The FT has a good piece from Martin Amis pondering the mystery of the Holocaust. As Amis notes, history has recorded in painstaking detail the how of the Holocaust, but the why is still a mystery.
Amis, after looking for the answer, ends up agreeing with Primo Levi:
Perhaps one cannot, what is more one must not, understand what happened, because to understand is almost to justify. Let me explain: ‘understanding’ a proposal or human behaviour means to ‘contain’ it, contain its author, put oneself in his place, identify with him. Now, no normal human being will ever be able to identify with Hitler, Himmler, Goebbels, Eichmann, and endless others. This dismays us, and at the same time gives us a sense of relief, because perhaps it is desirable that their words (and also, unfortunately, their deeds) cannot be comprehensible to us. They are non-human words and deeds, really counter-human … [T]here is no rationality in the Nazi hatred; it is a hate that is not in us; it is outside man …
This is of course coterminous with religious questions regarding the Problem of Evil. Putting aside for a moment my reservations on broaching the subject, contemplating other worldviews’ attempt to grapple with the Problem makes one realize how much better Christianity’s “solution” is than any other alternative, unsatisfying though it may be.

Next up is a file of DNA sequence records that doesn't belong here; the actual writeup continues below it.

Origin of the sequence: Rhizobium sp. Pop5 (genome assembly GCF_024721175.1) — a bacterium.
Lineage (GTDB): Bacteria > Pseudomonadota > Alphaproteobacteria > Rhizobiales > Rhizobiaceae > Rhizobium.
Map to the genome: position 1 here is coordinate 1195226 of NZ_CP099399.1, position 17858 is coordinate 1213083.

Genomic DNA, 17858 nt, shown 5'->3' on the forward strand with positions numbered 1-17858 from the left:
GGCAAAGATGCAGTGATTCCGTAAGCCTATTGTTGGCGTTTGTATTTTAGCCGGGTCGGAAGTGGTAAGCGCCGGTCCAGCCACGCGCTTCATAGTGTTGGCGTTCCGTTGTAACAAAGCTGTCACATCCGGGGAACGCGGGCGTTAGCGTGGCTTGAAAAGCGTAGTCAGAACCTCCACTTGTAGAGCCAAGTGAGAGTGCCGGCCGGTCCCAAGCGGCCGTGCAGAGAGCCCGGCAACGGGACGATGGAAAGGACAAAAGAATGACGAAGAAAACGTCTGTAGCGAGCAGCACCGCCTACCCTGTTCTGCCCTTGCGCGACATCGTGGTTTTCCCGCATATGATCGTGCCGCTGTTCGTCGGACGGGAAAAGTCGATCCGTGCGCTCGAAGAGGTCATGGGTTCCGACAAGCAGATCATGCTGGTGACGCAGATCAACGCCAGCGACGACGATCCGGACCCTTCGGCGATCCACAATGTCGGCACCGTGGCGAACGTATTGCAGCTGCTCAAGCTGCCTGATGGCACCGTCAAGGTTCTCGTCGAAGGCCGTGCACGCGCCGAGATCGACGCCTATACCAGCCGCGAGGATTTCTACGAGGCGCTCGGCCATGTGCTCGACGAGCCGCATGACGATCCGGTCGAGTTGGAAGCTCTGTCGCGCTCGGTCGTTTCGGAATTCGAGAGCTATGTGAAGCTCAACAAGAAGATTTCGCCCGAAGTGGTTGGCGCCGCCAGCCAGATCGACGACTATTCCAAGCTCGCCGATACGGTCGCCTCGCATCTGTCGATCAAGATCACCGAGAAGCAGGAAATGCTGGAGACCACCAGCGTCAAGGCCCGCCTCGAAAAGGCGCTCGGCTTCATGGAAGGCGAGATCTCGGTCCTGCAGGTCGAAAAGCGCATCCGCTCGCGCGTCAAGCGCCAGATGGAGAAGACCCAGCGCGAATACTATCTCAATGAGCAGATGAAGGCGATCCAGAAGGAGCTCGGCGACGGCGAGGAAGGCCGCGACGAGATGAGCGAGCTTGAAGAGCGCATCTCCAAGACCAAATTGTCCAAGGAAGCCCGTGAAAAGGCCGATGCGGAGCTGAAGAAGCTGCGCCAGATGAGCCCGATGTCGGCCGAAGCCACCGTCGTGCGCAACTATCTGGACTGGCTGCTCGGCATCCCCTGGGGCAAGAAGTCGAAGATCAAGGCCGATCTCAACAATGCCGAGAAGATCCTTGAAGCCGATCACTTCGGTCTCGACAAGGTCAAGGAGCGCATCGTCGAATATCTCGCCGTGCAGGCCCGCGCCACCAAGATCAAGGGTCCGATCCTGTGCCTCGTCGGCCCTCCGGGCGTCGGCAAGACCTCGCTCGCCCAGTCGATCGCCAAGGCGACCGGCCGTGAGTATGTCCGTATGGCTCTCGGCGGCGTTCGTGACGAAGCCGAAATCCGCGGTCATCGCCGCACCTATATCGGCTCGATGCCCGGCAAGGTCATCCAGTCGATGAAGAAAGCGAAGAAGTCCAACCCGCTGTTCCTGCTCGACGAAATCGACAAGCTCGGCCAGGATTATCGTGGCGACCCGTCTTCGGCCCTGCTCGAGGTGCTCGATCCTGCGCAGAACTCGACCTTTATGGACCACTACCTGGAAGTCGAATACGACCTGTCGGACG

Because any attempt to “explain” evil must, in the end, refuse to call evil evil. If evil is explainable, if it is found necessary to sustain some cosmic balance (say), then it is no longer evil. It is drained of scandal, of horror. And if your cosmic scheme provides a coherent explanation for evil, then “God” (or whatever stands for “God”, the cornerstone of your metaphysical system), can no longer be said to be the absolute Good.
Christianity must refrain from furnishing an explanation for evil, or at least a complete one, so that it may be able to, in the words of David Bentley Hart, “hate it with a perfect hatred.” Christianity calls evil evil, with no reservations, no half-measures, no compunction, no buts and, therefore, cannot explain it.
All it can do is point to the Cross.